TERCEIRA ISLAND, Portugal (Reuters) - Hurricane Lorenzo was moving rapidly away from the Azores after it struck the mid-Atlantic islands early on Wednesday, causing damage ranging from power outages to a partially destroyed pier.
“My island’s shoreline is destroyed,” said 38-year-old resident Carlos Garcia. “It will happen again because we are right in the middle of the Atlantic. There are not too many places to escape to.”
The Portuguese islands’ regional government said more than 50 people had to be relocated.
Since the Category 1 hurricane arrived, more than 170 incidents were reported, mostly on the island of Faial.
The nine islands of the Azores lie about 1,500 km (930 miles) west of the Portuguese mainland and are home to nearly 250,000 people.
“This might be the strongest (hurricane) in the last 20 years,” said Carlos Neves, head of the Azores’ civil protection authority. “Although it shifted slightly in recent days to the west, it has affected us in a very aggressive way.”
The islands of Flores and Corvo were also badly hit by strong waves and winds of up to 88 mph (142 kph) and 101 mph (163 kph), respectively.
With its port pier partially destroyed and infrastructure damaged, Flores island could face problems in getting supplies from elsewhere, the regional government said.
Elsewhere, including on the Azores’ Terceira island, strong gales were felt until mid-afternoon on Wednesday but the sun came out later.
Shopkeeper Maria Esteves was one of the few in Angra do Heroismo, on Terceira island, to open her doors to customers hours after Lorenzo struck. Most other stores, cafes and restaurants remained shut.
“People who live in the islands are always prepared that something like this can happen,” Esteves, 53, who sells handcrafted Portuguese items, said as she put away materials she used to protect her business from the hurricane.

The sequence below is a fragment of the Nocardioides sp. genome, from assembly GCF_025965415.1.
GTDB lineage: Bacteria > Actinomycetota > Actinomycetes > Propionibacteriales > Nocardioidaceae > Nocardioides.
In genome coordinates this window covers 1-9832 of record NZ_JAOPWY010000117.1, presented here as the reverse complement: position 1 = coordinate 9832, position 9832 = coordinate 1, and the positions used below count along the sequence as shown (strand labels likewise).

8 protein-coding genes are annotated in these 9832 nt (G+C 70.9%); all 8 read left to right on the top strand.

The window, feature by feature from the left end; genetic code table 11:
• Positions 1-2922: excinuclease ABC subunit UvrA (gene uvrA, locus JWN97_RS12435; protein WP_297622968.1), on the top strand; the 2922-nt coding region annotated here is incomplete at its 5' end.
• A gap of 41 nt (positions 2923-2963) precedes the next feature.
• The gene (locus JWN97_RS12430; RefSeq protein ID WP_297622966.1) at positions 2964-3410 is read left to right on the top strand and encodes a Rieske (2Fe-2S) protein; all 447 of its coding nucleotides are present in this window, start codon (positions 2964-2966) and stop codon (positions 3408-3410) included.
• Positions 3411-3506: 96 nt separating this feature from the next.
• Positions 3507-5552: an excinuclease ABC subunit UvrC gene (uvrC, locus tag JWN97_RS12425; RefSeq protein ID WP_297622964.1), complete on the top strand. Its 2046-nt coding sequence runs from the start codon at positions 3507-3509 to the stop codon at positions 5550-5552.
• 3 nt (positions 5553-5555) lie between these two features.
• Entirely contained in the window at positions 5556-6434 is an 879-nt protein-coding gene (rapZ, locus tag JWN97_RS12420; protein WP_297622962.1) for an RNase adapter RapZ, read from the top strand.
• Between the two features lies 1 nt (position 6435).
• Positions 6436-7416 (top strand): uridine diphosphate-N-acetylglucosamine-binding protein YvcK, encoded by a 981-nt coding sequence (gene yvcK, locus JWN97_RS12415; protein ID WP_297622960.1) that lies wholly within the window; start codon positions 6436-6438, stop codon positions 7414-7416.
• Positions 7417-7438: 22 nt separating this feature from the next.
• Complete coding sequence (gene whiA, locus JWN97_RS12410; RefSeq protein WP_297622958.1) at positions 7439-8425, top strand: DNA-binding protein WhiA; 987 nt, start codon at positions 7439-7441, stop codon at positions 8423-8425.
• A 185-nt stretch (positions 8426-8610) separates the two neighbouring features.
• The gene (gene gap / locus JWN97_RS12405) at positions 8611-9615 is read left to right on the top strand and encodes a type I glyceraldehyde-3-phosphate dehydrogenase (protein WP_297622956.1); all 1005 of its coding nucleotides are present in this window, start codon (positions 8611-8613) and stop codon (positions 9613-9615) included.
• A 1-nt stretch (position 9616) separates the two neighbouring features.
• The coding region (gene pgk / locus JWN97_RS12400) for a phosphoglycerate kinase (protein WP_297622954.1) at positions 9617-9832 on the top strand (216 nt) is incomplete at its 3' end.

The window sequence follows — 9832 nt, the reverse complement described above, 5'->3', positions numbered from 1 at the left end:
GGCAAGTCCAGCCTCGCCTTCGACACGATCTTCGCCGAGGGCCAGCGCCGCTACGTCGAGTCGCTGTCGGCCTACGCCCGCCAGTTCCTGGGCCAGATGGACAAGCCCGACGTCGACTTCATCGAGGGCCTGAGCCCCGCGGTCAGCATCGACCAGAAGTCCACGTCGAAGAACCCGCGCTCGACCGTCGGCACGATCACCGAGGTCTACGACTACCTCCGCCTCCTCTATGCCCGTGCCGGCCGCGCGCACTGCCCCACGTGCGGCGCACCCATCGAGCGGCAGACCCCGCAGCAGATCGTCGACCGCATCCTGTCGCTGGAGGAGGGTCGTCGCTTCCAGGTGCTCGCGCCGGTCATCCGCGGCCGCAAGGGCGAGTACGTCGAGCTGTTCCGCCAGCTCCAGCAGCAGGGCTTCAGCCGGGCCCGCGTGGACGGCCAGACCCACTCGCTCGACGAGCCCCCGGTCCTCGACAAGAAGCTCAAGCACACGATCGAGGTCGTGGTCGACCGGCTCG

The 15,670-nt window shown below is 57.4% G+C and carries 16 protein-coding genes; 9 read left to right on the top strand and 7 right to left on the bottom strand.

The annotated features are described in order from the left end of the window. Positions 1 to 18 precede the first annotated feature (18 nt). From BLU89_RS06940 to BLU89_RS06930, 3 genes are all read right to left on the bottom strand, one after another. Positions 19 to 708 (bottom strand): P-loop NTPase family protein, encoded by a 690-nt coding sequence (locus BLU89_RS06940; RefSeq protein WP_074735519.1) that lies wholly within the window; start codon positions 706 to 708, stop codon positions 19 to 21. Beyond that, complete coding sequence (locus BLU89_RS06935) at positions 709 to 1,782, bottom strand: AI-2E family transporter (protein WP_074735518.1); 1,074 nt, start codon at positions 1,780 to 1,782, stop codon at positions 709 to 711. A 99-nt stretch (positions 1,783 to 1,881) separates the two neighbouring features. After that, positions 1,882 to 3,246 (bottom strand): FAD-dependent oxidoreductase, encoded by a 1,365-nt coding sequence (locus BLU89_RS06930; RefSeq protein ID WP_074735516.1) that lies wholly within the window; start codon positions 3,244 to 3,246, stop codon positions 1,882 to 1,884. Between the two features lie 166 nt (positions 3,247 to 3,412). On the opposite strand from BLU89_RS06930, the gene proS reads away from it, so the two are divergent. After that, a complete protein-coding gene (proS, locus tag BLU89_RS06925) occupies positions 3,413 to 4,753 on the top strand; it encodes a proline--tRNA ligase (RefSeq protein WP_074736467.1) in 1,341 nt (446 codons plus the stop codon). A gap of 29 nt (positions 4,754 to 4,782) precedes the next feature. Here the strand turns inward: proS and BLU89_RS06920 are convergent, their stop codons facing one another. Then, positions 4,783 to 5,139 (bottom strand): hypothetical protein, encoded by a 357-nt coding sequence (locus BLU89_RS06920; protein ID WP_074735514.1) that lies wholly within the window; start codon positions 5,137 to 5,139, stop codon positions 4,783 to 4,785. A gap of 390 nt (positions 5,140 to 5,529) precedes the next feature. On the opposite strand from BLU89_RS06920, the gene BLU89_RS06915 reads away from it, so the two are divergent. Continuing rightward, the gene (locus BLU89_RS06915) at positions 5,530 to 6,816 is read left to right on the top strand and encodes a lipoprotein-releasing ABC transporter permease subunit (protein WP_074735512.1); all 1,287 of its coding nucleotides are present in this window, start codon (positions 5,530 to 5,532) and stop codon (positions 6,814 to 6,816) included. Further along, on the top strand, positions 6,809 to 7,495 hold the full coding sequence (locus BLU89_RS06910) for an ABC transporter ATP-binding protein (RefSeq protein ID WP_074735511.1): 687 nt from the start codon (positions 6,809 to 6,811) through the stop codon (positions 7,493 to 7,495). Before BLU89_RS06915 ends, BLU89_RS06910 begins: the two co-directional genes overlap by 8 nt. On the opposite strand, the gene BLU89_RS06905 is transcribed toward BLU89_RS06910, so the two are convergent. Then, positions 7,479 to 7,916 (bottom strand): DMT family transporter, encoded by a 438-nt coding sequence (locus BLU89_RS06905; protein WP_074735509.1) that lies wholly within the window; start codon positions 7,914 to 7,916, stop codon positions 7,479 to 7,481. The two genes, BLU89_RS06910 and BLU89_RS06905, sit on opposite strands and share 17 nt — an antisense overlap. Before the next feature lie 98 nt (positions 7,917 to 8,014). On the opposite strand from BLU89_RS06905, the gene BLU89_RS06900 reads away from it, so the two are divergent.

“(But) here in Angra do Heroismo things went well so it’s pretty much like a normal day,” she said.
No one has been injured although there have been floods and fallen trees, officials said. Power cuts and mobile network problems were reported on Flores and Corvo.
Lorenzo briefly became a Category 5 hurricane at the weekend, the strongest on record this far north and east in the Atlantic, but it has been downgraded, striking the Azores as a Category 1 - an unusual strength for a storm in these latitudes.
“The climate is changing and it’s impressive,” said Terceira resident Antonio Berdendes. “If the governments don’t open their eyes we will suffer.”
Schools and non-emergency services were closed across the Azores on Wednesday, with ports on some islands also shut. Authorities have closed numerous streets and roads.
The Miami-based National Hurricane Center said Lorenzo will move away from the Azores on Wednesday and come closer to Ireland on Thursday evening. “Lorenzo is expected to be a strong extra-tropical cyclone when it approaches Ireland,” it added.
Reporting by Catarina Demony, Miguel Pereira, Rafael Marchante and Marco Trujillo in Azores; Editing by Andrei Khalip and Giles Elgood